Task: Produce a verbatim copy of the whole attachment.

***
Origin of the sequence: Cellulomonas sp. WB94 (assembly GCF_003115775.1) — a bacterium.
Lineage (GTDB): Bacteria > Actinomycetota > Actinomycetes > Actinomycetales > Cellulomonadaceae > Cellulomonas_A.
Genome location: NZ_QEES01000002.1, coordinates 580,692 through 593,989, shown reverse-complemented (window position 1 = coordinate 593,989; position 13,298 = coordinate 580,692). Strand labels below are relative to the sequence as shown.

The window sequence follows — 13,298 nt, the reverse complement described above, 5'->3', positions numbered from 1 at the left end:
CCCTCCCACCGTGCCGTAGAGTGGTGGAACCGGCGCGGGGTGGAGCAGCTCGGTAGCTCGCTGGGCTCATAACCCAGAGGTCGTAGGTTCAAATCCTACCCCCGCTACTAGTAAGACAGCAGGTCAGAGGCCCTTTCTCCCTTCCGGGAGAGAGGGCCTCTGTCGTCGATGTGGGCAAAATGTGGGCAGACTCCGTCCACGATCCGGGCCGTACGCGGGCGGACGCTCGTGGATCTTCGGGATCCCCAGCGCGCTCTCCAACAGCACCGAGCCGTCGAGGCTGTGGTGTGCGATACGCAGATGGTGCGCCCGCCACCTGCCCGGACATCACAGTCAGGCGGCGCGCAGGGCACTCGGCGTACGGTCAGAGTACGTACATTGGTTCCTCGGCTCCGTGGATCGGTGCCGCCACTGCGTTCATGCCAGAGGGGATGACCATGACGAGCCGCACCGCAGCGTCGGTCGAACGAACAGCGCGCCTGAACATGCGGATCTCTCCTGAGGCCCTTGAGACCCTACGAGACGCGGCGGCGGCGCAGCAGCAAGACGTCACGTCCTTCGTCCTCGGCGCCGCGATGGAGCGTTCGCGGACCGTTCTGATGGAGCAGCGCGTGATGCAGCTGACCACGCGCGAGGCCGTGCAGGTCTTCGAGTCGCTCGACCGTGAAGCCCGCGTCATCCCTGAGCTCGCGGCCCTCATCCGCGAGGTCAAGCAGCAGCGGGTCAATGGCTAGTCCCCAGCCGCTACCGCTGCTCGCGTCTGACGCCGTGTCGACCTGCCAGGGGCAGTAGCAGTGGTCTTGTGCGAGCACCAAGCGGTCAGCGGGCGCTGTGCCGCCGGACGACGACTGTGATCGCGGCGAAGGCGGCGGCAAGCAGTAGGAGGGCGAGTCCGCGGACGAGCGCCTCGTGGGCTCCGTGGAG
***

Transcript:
Origin of the sequence: Cellulomonas sp. WB94 (assembly GCF_003115775.1) — a bacterium.
Lineage (GTDB): Bacteria > Actinomycetota > Actinomycetes > Actinomycetales > Cellulomonadaceae > Cellulomonas_A.
Genome location: NZ_QEES01000002.1, coordinates 580,692 through 593,989, shown reverse-complemented (window position 1 = coordinate 593,989; position 13,298 = coordinate 580,692). Strand labels below are relative to the sequence as shown.

The window sequence follows — 13,298 nt, the reverse complement described above, 5'->3', positions numbered from 1 at the left end:
CCCTCCCACCGTGCCGTAGAGTGGTGGAACCGGCGCGGGGTGGAGCAGCTCGGTAGCTCGCTGGGCTCATAACCCAGAGGTCGTAGGTTCAAATCCTACCCCCGCTACTAGTAAGACAGCAGGTCAGAGGCCCTTTCTCCCTTCCGGGAGAGAGGGCCTCTGTCGTCGATGTGGGCAAAATGTGGGCAGACTCCGTCCACGATCCGGGCCGTACGCGGGCGGACGCTCGTGGATCTTCGGGATCCCCAGCGCGCTCTCCAACAGCACCGAGCCGTCGAGGCTGTGGTGTGCGATACGCAGATGGTGCGCCCGCCACCTGCCCGGACATCACAGTCAGGCGGCGCGCAGGGCACTCGGCGTACGGTCAGAGTACGTACATTGGTTCCTCGGCTCCGTGGATCGGTGCCGCCACTGCGTTCATGCCAGAGGGGATGACCATGACGAGCCGCACCGCAGCGTCGGTCGAACGAACAGCGCGCCTGAACATGCGGATCTCTCCTGAGGCCCTTGAGACCCTACGAGACGCGGCGGCGGCGCAGCAGCAAGACGTCACGTCCTTCGTCCTCGGCGCCGCGATGGAGCGTTCGCGGACCGTTCTGATGGAGCAGCGCGTGATGCAGCTGACCACGCGCGAGGCCGTGCAGGTCTTCGAGTCGCTCGACCGTGAAGCCCGCGTCATCCCTGAGCTCGCGGCCCTCATCCGCGAGGTCAAGCAGCAGCGGGTCAATGGCTAGTCCCCAGCCGCTACCGCTGCTCGCGTCTGACGCCGTGTCGACCTGCCAGGGGCAGTAGCAGTGGTCTTGTGCGAGCACCAAGCGGTCAGCGGGCGCTGTGCCGCCGGACGACGACTGTGATCGCGGCGAAGGCGGCGGCAAGCAGTAGGAGGGCGAGTCCGCGGACGAGCGCCTCGTGGGCTCCGTGGAG